Someday The Slice will stop printing examples of kidspeak that turned into family phrases.
Today is not that day.
In Kathy Thompson’s household, “By you” means spider. It comes from “There’s a spider by you.”
Napkins are “snapkins.”
And Graham crackers are known as “grand crappers.”
“We all use these words and my grandchildren will probably use them too,” wrote Thompson.
Asked and answered: “Why yes, I remember (TV’s) ‘High School Bowl’ very well,” wrote Diana Witherspoon. “I was on the championship team from Wallace, Idaho! Mike Pettit, Mike Love, Bill Johnson and Diana Uhl. We were so smart! Most of us are still in touch thanks to a Facebook picture my sister posted a few months ago.”
Diana shared that photo, taken on the quiz program’s no-frills set. It shows her team competing against four boys from Pullman High. All the boys are wearing a jacket and tie.
That was back during the 1969-70 school year, she wrote. “Mrs. Paroni and Mr. Kraemer were our coaches.”
Who nose how often this happens: Marcia Davis told about something that happened to her son during one of the truly cold days we have had this winter.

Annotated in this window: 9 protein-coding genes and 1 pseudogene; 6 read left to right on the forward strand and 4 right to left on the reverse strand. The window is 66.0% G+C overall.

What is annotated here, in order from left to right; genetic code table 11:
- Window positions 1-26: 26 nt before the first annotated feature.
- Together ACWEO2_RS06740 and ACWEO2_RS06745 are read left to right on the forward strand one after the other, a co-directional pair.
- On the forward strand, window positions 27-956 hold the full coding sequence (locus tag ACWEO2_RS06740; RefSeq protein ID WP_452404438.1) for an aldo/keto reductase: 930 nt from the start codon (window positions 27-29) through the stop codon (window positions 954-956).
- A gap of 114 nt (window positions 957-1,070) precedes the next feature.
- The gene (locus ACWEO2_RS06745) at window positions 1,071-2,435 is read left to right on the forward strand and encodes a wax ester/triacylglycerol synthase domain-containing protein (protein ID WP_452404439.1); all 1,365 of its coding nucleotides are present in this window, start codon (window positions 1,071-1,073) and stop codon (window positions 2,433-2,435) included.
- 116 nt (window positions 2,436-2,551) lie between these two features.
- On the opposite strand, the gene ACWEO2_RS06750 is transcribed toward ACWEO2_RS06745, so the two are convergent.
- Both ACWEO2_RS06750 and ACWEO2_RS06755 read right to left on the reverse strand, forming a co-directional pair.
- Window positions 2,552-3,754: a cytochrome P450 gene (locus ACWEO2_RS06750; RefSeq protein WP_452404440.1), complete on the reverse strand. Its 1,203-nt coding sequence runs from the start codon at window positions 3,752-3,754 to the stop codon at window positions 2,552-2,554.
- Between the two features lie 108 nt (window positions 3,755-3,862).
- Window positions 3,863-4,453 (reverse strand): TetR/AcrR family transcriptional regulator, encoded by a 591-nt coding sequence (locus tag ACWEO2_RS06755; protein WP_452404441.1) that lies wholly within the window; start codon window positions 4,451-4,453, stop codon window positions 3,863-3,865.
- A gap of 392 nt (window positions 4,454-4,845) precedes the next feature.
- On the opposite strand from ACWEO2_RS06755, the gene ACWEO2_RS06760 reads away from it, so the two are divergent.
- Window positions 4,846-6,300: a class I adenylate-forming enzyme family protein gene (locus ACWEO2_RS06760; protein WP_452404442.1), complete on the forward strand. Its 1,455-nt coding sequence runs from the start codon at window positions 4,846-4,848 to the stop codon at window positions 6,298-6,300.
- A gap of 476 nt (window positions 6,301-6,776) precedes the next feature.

Her son has a construction job and works outdoors. “His nose was starting to drip,” she wrote.
So he sniffed.
“His nostrils froze together.”
You know, just in case: Ann Champagne is a regular reader of this column. But she said she had never been moved to write in about something until seeing the item submitted by the man tired of being asked to swap airline seats to accommodate family members wishing to sit next to one another.
“Did it ever occur to this gentleman that perhaps these people are deathly afraid of flying and really would like to sit next to their loved ones?”
Another reader, Jay Dudley, said the way to handle this is to check in early and have the airline employees take care of it before the flight. Which would work in the best of all possible worlds. But as you might have discovered, air travel and seat-booking sometimes fall short of that.
Today’s Slice question: How’s it going?